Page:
Interview: Rafael Barcenas
What return do you expect from government investment in regional airport capacity?
RAFAEL BARCENAS: It is difficult to quantify the eventual results at this stage. However, the rationale for each airport is solid. When developing a new airport, you don’t expect to reach peak capacity until 10 years down the road. David, for example, is the second-largest city in the country, and its airport was in need of expansion. We expect there to be substantial growth in regional linkages as there are a large number of expatriates to be served, and since it is the city closest to the agricultural heartland of the country, cargo has a lot of potential.
In Río Hato, on the other hand, our focus is on tourist traffic. We believe that airport will be successful from the start, as the region it will serve is already developed and the customers are in place. Royal Decameron, for example has extensive links with North American markets, and there is talk of charter flights and the like. This airport will bring great benefits to the region, and I expect there to be strong positive economic feedback.
Colón, to take a different case, is focused on cargo and passengers and has the added benefit of having available land around the airport. We are looking at the opportunity of connecting directly with the Colón Free Zone to allow free movement of goods to and from the airport and the zone. The passenger side could also benefit from further integration with the cruise ship industry, which is being developed. The airport builds on Colón’s strengths while providing new opportunities for further growth.
How can the high level of traffic and connectivity growth be maintained?
BARCENAS: Investments in the hub concept, along with strong growth in the number of transit passengers we are serving, will both help to maintain growth. From a regulatory and public sector standpoint, we need to maintain our services. First and foremost, this means short connection times. This is a priority and an issue we have been discussing with the International Air Travel Association, due to changing security demands and rescreening rules.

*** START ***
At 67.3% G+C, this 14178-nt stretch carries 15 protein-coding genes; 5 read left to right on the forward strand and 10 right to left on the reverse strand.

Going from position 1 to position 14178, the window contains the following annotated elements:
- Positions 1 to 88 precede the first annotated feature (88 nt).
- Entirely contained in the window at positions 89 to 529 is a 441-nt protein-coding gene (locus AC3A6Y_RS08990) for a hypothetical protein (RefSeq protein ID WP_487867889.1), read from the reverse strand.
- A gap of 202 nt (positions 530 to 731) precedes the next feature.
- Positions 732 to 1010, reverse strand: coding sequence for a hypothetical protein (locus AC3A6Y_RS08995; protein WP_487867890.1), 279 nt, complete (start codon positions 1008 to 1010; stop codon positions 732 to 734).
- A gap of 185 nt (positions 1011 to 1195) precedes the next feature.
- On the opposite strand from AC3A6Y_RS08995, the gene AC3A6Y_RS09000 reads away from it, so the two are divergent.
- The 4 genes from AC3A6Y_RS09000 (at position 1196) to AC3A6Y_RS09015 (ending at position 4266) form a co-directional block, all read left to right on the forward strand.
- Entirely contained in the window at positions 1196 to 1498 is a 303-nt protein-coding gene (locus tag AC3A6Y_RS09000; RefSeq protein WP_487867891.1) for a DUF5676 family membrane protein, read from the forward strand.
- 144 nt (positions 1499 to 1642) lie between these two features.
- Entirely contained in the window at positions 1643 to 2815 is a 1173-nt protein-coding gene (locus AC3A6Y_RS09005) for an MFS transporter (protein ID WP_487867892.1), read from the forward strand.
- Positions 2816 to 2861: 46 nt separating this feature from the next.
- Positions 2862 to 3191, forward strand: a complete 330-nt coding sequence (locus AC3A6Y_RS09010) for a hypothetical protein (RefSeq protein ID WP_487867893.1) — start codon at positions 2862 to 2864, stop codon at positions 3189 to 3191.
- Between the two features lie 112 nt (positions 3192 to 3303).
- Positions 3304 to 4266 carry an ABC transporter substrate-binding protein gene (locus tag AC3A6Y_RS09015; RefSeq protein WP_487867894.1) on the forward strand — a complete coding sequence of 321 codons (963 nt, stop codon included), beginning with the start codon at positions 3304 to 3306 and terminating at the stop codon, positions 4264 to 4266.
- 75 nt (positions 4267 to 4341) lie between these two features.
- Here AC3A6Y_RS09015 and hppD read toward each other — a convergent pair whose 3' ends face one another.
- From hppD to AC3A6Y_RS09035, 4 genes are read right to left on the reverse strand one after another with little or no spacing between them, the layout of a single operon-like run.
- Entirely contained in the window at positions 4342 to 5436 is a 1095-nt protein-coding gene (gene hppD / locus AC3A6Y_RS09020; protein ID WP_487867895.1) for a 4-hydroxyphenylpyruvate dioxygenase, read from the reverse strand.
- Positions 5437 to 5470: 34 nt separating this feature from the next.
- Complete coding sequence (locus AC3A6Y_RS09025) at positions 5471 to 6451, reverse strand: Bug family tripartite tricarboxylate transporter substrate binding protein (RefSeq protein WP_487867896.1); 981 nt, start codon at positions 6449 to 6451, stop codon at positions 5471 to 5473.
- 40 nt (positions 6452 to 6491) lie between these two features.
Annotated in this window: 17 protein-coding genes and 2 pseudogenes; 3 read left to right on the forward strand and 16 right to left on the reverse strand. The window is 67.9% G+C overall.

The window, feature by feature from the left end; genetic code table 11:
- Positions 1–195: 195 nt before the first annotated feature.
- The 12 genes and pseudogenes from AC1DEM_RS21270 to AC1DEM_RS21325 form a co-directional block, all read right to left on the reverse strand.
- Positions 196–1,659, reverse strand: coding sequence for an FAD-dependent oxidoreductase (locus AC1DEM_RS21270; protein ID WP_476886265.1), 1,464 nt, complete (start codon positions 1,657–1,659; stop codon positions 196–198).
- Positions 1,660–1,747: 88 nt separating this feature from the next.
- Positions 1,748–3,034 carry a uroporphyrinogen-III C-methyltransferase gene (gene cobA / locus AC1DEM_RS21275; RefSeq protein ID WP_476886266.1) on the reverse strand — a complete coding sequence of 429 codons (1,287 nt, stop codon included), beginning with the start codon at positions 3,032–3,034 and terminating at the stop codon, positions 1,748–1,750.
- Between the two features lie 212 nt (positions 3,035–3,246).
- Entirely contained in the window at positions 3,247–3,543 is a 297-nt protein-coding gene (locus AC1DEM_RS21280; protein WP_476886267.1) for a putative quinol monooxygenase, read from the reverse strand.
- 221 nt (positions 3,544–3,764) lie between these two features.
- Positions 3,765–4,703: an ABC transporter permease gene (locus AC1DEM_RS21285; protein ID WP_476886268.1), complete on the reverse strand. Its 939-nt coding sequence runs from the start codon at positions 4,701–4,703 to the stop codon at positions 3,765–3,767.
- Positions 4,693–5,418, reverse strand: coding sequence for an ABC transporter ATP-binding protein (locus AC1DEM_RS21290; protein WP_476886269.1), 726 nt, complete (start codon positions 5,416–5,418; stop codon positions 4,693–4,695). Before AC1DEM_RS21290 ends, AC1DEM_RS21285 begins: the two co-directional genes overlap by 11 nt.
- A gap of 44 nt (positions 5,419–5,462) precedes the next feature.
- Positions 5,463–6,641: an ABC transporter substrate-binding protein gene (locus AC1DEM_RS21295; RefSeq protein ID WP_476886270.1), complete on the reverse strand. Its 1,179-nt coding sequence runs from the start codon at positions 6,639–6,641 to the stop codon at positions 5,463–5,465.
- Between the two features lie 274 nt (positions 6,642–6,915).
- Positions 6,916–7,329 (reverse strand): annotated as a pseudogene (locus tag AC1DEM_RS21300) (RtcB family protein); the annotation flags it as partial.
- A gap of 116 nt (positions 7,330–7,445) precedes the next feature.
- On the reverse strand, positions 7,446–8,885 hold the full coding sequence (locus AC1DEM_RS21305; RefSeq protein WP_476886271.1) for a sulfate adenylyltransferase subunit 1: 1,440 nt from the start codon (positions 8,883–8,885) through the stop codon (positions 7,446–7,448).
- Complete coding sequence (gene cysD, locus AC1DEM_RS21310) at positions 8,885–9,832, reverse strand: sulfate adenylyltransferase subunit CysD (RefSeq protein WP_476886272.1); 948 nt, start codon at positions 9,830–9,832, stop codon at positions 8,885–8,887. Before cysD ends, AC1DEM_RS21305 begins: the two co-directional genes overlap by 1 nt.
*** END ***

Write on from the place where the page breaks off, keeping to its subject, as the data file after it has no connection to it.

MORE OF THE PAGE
Tocumen Airport needs to be an interesting place to connect, which means that commercial and retail offering needs to be continuously improved. The south terminal expansion is also key, as it will increase capacity and comfort for connecting passengers.
Another advantage is the “bank” model; there are six banks per day, so effectively there are six times per day where the hubs meet. This allows passengers to choose suitable schedules rather than have travel times dictated by airlines. It has reduced the workload at the airport and increased efficiency, as it avoids intense spikes in traffic throughout the day.
Tourist arrivals spending time in Panama is another area that needs improvement, but this will require a concerted effort from all the stakeholders.
How do you assess the competition Panama City faces from regional aviation hubs?
BARCENAS: Lima and Bogotá are the primary regional rivals. Nonetheless, I believe we enjoy a few important advantages. Firstly, location: we are more or less equidistant from North and South America, so this increases the efficiency of our airlines through lower fuel costs. Airlines are also able to use the same model of aircraft on both northern and southern routes, which decreases travel time.
Panama City is also at sea level, an important aspect when looking at efficiency in aviation. It is important that we continue to attract European carriers to fly to Panama City, as our domestic players have no plans to develop such linkages in the short term. This has important ramifications for our competitiveness as a hub. Consolidation of airlines within Latin America is another aspect to take into account, as mergers have created companies with reach beyond that of Panama’s domestic players.
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